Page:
ANNUAL SCHOLARSHIP & UNRESTRICTED SUPPORT
"Without music," the novelist Pat Conroy says, "Life is a journey through
A big closet - full of junk - was transformed into a music computer lab. Five new computers allow students to study theory and actually compose their own music. Teacher Allen Bixel says the money has made a world of difference to the music program. "We refinished the band room - new carpeting, paint and lighting. The money also allowed us to purchase new uniforms for the best little band in the land."
Elaine says it was a big boost to the band's morale to get out of the thirty year old uniforms. "It's so nice to wear pants that aren't yellow with age!" Elaine has received lots of individual attention and been given opportunities to invest in her music, because of the administration's willingness to be creative with her class time. That flexibility has helped her to manage her four to five hour daily practice schedule. "Someday I want to play in an orchestra and teach other students to love music as I do." Anyone, who has heard Elaine play the flute, knows she is well on the way to making her dreams come true.
Because of his foresight and generosity, hundreds of students have been riding on the information super highway. Technology Coordinator Barbara Bressler says every student and every teacher depend on the lab. "They do research. One student who was an excellent artist got into the paint program and produced a beautiful work of art, which he used for the cover on an English report. Eventually all our students seem to find their nitch using the computers." Ms. Bressler also teaches computer courses to adults during evening classes at Bishop Guilfoyle. Every year since the original gift, a few more pieces of equipment have been added. Now the computer lab is two classrooms with over sixty computers, 14 printers, a digital camera, smart board and two big screen television sets.
The older students welcome the incoming freshman by taking their pictures with the digital camera and providing each of them with a student photo-ID card they created themselves. Students study for their Spanish tests using software developed by the creators of their language textbooks. One recent graduate became such a talented programmer, he developed his own football game using the high school computers.
Ask Mary Claire, Zac, Katherine, Ben, Scott, Jen or any of the hundreds of students and teachers, parents and grandparents, who have benefited from this gift of technology. It's a whole new world and age is proving no obstacle to learning on the information super highway.
Thank you to the many volunteers and donors who assisted with the Partnership for Education Campaign.
We acknowledge the gifts of Joe Mangarella and family, Anthony Misciagna and family, and the Bishop McCort class of '44 and friends who contributed to the projects noted in this publication. Every gift of time, talent and treasure was critical to the campaign. We also extend our gratitude and prayers to the Pasquerilla family. Frank and Sylvia Pasquerilla died last year, but were the lead donors and volunteers for the PFE. An additional bequest gift from the Pasquerilla estate has provided $1.5 million to the Foundation for the Diocese of Altoona-Johnstown to fund scholarships at Bishop McCort High School.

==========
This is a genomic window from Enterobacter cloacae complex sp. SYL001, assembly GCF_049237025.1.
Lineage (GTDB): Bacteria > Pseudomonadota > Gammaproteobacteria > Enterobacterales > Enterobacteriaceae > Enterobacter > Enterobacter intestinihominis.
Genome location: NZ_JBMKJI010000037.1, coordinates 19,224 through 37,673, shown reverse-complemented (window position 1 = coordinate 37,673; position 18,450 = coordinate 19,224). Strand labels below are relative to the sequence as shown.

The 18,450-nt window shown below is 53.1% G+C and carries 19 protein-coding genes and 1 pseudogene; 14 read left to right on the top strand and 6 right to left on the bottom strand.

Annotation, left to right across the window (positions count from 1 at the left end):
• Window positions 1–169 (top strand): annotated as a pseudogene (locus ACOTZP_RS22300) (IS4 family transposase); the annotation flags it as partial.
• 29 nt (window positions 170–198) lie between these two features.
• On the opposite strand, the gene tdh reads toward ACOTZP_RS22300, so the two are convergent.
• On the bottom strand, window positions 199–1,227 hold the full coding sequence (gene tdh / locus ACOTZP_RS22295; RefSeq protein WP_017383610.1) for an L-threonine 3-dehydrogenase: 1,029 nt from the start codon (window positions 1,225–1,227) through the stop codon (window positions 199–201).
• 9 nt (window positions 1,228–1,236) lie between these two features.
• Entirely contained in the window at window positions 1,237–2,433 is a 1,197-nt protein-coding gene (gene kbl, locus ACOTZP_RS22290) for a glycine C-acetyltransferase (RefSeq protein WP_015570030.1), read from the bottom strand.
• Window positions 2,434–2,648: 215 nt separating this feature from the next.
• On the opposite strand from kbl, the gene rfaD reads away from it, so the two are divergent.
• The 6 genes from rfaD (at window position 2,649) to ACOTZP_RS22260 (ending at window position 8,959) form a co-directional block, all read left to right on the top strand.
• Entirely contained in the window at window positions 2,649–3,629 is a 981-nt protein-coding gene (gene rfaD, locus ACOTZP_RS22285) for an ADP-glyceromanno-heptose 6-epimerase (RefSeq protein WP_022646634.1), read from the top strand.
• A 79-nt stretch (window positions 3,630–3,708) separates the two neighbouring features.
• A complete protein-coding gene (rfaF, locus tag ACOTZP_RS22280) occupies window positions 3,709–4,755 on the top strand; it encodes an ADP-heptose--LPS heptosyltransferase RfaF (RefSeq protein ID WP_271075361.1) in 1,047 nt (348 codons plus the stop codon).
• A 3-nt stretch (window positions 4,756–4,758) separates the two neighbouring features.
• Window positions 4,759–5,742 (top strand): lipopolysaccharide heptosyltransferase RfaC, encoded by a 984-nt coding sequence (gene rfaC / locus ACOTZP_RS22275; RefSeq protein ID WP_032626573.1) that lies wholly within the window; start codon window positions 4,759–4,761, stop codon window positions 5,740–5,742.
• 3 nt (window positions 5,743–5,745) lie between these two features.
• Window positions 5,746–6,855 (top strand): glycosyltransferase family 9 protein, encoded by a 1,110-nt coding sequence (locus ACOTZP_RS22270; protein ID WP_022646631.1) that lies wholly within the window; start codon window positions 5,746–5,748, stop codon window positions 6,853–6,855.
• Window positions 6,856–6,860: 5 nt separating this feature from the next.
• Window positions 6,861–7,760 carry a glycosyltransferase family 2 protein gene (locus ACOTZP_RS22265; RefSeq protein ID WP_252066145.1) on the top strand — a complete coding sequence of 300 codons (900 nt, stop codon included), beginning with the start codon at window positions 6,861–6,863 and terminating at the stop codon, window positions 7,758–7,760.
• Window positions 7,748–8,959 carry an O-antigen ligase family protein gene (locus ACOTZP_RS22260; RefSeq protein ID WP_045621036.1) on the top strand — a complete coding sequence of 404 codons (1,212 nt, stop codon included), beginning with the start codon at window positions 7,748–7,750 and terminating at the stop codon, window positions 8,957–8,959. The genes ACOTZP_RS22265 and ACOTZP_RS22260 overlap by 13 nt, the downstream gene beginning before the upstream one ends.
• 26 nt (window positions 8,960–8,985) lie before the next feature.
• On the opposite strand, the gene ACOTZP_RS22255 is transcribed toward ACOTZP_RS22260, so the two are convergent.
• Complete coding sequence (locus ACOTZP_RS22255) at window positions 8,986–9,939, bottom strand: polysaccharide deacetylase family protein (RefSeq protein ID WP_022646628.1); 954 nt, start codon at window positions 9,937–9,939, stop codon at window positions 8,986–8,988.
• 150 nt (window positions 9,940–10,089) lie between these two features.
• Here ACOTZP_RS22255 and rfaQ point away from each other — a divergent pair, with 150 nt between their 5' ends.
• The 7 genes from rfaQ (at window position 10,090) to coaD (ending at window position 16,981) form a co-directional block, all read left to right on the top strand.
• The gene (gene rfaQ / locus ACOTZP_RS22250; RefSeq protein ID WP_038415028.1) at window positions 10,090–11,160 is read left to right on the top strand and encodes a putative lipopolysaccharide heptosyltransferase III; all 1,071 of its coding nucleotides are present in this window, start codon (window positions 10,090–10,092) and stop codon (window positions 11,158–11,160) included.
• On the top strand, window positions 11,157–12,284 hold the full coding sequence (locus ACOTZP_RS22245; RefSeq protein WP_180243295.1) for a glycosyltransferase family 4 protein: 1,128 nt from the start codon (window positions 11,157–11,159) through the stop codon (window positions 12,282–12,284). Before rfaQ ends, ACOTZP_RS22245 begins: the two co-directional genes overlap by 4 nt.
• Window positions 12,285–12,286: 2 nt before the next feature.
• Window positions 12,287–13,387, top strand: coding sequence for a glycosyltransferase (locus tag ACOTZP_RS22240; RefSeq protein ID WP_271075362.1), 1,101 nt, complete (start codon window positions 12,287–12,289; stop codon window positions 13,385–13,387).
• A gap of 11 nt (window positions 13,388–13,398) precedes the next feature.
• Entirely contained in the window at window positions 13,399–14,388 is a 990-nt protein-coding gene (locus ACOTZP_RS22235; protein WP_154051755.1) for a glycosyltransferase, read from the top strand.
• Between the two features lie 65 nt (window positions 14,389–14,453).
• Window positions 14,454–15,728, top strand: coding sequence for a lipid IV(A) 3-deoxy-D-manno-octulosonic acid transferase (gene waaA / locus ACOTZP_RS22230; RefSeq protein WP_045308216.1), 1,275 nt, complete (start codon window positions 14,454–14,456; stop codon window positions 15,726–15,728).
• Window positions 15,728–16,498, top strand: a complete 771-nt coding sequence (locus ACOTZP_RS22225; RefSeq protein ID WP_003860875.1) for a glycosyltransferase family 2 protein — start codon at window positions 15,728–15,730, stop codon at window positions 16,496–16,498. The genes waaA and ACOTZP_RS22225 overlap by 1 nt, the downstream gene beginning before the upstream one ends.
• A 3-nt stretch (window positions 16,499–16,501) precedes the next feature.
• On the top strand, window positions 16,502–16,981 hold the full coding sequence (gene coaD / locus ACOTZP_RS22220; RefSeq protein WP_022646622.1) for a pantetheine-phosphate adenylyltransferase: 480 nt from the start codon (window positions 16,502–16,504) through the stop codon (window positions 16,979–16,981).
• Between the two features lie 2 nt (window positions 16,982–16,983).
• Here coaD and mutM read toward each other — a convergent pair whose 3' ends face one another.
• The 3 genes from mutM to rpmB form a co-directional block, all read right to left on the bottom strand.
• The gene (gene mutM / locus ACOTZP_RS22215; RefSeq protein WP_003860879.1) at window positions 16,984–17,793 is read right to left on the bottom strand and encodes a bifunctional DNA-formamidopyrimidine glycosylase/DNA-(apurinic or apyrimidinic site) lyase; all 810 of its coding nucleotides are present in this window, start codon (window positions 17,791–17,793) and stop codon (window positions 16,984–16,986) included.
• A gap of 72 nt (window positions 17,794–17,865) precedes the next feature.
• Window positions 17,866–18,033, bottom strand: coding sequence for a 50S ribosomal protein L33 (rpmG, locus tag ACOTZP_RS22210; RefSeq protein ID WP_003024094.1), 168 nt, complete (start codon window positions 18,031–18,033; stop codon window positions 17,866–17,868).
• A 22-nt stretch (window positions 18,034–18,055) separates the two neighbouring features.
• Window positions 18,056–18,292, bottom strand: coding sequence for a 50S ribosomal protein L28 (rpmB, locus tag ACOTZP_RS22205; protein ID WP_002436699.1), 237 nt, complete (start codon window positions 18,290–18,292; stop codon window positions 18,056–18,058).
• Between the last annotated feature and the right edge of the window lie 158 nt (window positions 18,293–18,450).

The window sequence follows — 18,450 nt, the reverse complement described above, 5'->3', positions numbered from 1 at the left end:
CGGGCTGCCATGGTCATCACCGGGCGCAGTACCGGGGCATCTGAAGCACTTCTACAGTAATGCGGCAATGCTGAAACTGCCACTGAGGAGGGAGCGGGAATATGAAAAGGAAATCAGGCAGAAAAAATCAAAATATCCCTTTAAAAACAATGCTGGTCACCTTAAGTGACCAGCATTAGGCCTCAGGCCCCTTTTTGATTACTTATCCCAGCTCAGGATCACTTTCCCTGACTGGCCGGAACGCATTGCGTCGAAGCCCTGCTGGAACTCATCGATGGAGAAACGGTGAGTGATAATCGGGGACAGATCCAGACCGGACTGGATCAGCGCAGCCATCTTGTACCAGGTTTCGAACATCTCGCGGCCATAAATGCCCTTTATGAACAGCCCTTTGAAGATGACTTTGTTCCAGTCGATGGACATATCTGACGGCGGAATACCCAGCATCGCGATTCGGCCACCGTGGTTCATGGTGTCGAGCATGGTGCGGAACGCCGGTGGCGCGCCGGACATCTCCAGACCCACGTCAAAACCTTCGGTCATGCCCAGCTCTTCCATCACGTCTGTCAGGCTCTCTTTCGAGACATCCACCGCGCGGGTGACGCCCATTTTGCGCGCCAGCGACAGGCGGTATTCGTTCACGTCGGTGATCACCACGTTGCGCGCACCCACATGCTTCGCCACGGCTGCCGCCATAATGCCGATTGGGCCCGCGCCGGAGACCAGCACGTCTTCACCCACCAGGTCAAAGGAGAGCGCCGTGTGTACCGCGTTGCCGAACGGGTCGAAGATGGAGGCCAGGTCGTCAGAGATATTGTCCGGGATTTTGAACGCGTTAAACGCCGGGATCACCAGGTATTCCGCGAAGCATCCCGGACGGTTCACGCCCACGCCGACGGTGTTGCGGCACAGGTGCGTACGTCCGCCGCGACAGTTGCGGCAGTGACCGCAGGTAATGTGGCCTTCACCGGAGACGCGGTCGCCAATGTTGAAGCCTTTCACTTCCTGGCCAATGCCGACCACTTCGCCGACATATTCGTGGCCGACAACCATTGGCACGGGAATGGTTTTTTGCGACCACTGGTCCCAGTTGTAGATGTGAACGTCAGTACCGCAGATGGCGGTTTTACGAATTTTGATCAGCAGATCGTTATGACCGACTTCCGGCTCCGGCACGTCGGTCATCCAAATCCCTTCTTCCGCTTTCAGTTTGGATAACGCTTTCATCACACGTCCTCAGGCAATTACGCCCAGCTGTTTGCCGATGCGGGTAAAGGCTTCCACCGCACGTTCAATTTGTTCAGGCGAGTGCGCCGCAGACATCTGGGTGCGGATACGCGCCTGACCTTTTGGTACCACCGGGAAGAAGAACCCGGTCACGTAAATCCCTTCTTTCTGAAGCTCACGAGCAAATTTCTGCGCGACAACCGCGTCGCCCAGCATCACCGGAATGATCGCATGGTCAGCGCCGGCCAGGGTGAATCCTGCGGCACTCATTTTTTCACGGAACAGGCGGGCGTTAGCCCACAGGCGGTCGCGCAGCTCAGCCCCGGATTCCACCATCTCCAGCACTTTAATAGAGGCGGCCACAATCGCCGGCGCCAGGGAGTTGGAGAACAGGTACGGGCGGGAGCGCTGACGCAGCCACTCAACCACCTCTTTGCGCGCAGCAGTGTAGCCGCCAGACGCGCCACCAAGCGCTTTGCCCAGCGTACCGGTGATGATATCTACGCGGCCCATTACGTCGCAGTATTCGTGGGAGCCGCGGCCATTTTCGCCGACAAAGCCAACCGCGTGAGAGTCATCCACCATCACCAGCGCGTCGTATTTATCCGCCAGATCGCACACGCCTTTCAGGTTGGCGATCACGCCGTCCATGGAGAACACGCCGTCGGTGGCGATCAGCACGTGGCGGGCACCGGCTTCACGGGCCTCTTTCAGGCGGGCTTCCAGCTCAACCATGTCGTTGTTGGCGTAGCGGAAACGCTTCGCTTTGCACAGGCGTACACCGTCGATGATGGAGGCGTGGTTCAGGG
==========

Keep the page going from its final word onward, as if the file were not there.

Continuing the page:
They sat together at the Point Stadium, part of the Bishop McCort Homecoming Crowd. Then during halftime as they watched the band take the field, one of the Class of 1944, Msgr. Thomas K. Mabon exclaimed, "Isn't this a disgrace? We've got to do something!"
His words were like a trigger opening the flood gates of a dam. The result … an outpouring of generosity that turned the "disgrace" into the "pride" of brand new band uniforms for the Crimson Crushers. "We went for broke," exclaimed Msgr. Mabon, "And we got them while they were hot!" His classmates were literally on fire with the idea and under the leadership of Kay Scott, who died in the Spring of 2000, her husband Phil, Jack Deter and his wife Teasie, Joyce Frederick and Liz Keelan, the idea bloomed into a full scale development project.
Msgr. Mabon said help came from every direction. Other alumni of all ages contributed. The major fundraising event was a huge spaghetti dinner cooked and served by the "experts" from St. John the Evangelist Parish in Everett, who spent two full days in Johnstown preparing and serving the dinner to the 800 attendees.
The class of 1944 invited the students to help with the selection of the new uniforms and by the very next Homecoming the "crummy" uniforms were replaced with absolutely splendid new ones! Bishop McCort band members even had raincoats to cover their new uniforms when the weather was less than cooperative.
The close-knit friends from the class of 1944 are mourning the loss of their friend Kay, but still crowing that their last big push together resulted in such an improvement for their Alma Mater. "I think more students have been joining the band," Msgr. Mabon remarked, "Kay loved bringing people together."
Gifts at Work
Thank you to the many volunteers and donors who assisted with the Partnership for Education Campaign. We acknowledge the gifts of Joe Mangarella and family, Anthony Misciagna and family, and the Bishop McCort class of '44 and friends who contributed to the projects noted in this publication. Every gift of time, talent and treasure was critical to the campaign.
We also extend our gratitude and prayers to the Pasquerilla family. Frank and Sylvia Pasquerilla died last year, but were the lead donors and volunteers for the PFE. An additional bequest gift from the Pasquerilla estate has provided $1.5 million to the Foundation for the Diocese of Altoona-Johnstown to fund scholarships at Bishop McCort High School.
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